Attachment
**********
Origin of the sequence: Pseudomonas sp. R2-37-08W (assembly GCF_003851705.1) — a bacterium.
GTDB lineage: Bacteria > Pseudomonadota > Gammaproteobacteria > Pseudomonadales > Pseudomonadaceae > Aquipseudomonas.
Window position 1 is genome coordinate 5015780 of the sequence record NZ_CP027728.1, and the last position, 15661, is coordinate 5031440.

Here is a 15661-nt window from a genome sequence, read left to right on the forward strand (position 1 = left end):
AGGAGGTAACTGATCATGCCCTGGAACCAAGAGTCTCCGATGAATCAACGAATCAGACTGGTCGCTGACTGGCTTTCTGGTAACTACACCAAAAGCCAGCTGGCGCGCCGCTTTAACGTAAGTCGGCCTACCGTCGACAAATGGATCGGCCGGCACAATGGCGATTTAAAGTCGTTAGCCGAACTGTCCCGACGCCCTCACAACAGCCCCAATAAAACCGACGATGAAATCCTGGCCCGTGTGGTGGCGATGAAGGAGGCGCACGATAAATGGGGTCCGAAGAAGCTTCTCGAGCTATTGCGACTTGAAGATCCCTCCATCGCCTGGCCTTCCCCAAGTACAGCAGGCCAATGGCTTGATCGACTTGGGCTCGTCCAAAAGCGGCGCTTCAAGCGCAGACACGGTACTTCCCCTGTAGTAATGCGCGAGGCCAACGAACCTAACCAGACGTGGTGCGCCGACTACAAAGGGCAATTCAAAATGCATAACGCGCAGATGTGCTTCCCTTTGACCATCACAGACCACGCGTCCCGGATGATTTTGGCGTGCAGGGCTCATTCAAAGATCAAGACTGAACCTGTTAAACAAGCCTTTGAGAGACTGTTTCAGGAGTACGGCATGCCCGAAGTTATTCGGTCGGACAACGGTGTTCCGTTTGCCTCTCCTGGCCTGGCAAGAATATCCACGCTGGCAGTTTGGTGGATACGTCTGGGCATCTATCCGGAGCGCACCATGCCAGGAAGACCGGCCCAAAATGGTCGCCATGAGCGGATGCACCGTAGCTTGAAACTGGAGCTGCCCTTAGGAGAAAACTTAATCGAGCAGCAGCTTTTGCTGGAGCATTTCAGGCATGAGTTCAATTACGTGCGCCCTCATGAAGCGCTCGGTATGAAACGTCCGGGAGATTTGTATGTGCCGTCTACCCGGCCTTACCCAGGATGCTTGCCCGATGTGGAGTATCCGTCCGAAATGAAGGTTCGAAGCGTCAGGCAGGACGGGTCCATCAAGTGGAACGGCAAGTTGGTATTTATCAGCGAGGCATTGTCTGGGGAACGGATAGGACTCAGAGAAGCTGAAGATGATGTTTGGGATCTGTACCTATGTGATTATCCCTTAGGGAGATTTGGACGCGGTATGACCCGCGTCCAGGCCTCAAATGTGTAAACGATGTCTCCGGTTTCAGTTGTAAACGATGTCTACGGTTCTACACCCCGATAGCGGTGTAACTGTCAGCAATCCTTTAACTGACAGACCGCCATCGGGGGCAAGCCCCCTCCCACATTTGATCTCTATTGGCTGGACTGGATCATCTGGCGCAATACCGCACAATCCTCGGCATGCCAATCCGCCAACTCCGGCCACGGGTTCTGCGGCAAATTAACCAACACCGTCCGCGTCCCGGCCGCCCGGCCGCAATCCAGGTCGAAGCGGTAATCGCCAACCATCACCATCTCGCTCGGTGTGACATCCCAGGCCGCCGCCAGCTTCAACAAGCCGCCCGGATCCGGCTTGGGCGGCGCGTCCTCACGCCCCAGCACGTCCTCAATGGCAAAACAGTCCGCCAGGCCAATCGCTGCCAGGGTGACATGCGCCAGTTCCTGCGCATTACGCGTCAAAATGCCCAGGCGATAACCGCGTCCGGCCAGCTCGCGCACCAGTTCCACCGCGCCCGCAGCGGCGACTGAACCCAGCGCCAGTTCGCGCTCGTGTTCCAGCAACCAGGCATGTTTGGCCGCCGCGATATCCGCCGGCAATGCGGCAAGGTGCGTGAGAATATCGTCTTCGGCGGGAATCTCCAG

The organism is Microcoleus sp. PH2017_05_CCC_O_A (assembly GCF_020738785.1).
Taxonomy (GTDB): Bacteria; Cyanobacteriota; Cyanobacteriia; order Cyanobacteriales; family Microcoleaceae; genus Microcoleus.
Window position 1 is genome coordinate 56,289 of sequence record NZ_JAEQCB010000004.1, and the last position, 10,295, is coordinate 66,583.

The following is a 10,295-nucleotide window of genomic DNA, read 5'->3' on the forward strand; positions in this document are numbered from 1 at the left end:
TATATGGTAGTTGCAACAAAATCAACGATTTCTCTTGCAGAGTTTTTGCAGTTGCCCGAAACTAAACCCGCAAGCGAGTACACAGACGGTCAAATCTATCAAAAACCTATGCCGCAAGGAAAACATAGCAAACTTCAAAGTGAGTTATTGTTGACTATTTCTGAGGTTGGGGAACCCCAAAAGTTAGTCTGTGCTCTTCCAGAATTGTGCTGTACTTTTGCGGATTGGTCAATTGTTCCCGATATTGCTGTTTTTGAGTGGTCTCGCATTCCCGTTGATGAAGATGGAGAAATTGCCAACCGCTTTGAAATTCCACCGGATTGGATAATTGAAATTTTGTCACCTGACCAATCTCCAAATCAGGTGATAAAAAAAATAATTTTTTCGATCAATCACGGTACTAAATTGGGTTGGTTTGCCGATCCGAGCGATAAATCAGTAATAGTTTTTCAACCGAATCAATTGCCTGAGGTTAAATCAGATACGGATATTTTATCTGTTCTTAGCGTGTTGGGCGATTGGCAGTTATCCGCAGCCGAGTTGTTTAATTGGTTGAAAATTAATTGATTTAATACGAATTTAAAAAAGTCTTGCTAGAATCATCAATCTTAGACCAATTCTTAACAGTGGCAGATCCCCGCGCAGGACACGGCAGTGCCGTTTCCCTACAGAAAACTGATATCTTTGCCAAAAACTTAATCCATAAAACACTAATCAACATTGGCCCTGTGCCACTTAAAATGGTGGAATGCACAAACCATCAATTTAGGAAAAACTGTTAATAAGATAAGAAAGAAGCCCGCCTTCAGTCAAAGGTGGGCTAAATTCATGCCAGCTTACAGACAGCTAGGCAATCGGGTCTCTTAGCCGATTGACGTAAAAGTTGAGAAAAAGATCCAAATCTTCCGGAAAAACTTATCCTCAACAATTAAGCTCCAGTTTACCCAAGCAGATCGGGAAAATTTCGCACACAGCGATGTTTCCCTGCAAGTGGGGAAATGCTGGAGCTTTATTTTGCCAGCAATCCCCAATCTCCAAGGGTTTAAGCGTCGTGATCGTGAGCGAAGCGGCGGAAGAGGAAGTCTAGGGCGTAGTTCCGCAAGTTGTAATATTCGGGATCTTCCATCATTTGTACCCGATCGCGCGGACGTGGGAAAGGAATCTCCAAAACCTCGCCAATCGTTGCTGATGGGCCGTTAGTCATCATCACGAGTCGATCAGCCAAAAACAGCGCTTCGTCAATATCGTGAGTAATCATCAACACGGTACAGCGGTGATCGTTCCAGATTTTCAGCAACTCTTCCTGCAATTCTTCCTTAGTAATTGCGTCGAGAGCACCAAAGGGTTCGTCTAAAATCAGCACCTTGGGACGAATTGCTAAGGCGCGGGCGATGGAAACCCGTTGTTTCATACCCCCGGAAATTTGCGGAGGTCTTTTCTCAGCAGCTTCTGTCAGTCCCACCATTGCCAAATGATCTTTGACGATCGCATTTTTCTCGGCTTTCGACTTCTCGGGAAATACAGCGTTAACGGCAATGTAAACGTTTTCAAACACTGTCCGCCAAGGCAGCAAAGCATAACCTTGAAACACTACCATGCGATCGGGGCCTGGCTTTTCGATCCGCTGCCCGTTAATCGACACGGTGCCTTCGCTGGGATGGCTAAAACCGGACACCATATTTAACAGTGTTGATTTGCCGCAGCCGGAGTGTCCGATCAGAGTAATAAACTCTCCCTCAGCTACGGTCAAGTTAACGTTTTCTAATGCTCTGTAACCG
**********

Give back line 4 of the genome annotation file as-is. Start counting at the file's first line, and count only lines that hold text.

Here is a 15661-nt window from a genome sequence, read left to right on the forward strand (position 1 = left end):